Tina is a visual artist who uses installations and collaborations to respond to her environment for the benefit of the people around her – so she’s the perfect artist to join team Suffolk Artlink to help us deliver the second year of Make, Do & Friends!
Name: Tina Hannay
Can you tell us a little bit about your own practice?
I work in/with whatever medium best suits an idea, and this can range from paper pulp, to porcelain to ping pong balls & parachutes. I’m fascinated with the way that people communicate & don’t communicate with each other, so this is often a theme; for example, the way that people can speak the same language and not understand each other, or not have to speak and yet be understood with a glance.
There’s often an element of participation: an invitation to the audience to become a part of the work, or a situation in which I aim to facilitate connections and communication between people by guiding them in a creative process. For example, group paper-making: creating large sheets of paper formed from pulp made with contributions participants have brought with them. The hope is that people can get involved in a communal creative process and also take away with them a new skill which they might continue to use.
What’s been your favourite artistic experience of the past 12 months?
The challenge of exhibiting at The Cut earlier this year, with my first solo exhibition of installations. The Malt Room Gallery & Cafe are quite imposing and exciting spaces and I wanted to use them well! It was an intensive install fixing nearly 3,000 hand cast porcelain light switches to the wall and creating large scale sculptures from a parachute and street-lamp shades. It was a wonderful opportunity to put several of my large works together in a room to see what they had to say to each other!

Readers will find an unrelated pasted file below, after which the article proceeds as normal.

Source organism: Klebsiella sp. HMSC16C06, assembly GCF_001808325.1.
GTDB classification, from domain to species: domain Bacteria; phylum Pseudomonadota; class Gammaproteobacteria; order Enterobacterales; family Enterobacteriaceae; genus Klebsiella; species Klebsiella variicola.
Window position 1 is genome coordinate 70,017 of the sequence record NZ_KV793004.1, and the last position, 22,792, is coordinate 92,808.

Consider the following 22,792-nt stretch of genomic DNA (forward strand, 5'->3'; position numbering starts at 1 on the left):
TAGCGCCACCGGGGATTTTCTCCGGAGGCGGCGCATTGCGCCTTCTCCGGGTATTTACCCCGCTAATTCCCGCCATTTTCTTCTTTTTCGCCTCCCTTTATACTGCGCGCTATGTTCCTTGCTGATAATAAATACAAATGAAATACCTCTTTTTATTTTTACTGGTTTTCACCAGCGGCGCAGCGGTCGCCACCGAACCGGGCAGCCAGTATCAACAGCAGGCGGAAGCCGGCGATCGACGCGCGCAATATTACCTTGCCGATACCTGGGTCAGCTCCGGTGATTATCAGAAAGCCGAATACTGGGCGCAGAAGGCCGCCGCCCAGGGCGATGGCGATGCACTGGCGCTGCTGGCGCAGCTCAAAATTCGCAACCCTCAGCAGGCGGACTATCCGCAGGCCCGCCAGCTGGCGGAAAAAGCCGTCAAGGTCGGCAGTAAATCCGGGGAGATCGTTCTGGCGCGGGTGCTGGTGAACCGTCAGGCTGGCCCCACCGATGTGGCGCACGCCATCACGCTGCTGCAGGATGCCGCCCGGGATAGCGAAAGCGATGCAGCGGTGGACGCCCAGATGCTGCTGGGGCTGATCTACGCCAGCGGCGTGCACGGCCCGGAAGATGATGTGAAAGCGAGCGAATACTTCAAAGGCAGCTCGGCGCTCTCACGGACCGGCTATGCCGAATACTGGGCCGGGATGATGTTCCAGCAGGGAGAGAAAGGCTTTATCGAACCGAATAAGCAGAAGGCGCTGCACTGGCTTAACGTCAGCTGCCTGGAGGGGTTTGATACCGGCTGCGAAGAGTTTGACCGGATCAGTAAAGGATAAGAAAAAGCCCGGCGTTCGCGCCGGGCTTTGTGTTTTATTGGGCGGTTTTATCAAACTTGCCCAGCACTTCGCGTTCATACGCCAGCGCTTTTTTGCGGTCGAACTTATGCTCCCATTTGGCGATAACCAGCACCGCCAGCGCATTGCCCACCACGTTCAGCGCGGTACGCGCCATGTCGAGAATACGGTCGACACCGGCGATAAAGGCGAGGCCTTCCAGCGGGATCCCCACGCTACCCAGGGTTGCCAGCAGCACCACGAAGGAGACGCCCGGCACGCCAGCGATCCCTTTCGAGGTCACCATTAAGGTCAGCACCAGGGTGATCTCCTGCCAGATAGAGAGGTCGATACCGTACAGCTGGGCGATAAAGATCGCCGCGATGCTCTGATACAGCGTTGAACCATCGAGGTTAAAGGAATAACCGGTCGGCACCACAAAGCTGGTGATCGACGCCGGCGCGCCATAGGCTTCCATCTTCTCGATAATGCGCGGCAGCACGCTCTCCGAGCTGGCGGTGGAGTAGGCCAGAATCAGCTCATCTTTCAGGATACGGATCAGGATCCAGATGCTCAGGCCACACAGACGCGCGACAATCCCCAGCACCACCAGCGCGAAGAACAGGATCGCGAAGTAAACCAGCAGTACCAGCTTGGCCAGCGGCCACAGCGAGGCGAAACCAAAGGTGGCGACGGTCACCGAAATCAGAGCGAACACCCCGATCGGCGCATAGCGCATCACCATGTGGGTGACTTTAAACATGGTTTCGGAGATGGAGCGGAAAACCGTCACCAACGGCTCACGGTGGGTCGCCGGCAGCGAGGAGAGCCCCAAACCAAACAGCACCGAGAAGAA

Which Suffolk Artlink projects have you worked on to date?
I am delighted to have been involved with the Make, Do & Friends project, both as an artist & through my work with the Rural Coffee Caravan charity, during which we are connecting rural folk across the county to each other and taking to them to an opportunity to be creative.
How has working with Suffolk Artlink influenced your work?
It’s expanded my excitement about collaboration and the benefits that can be gained from sharing ideas, sharing skills and working together. Not only with the wonderful artists I’ve had the pleasure to work with on the project, but also in encouraging the participants to make those connections themselves. When someone walks out of a workshop or an event a little more empowered, with a little more confidence, a sense of achievement & joy in what they’ve just taken part in, and even a new friend, it’s magic.
How would you describe Suffolk Artlink in 3 words?
Creative community connectors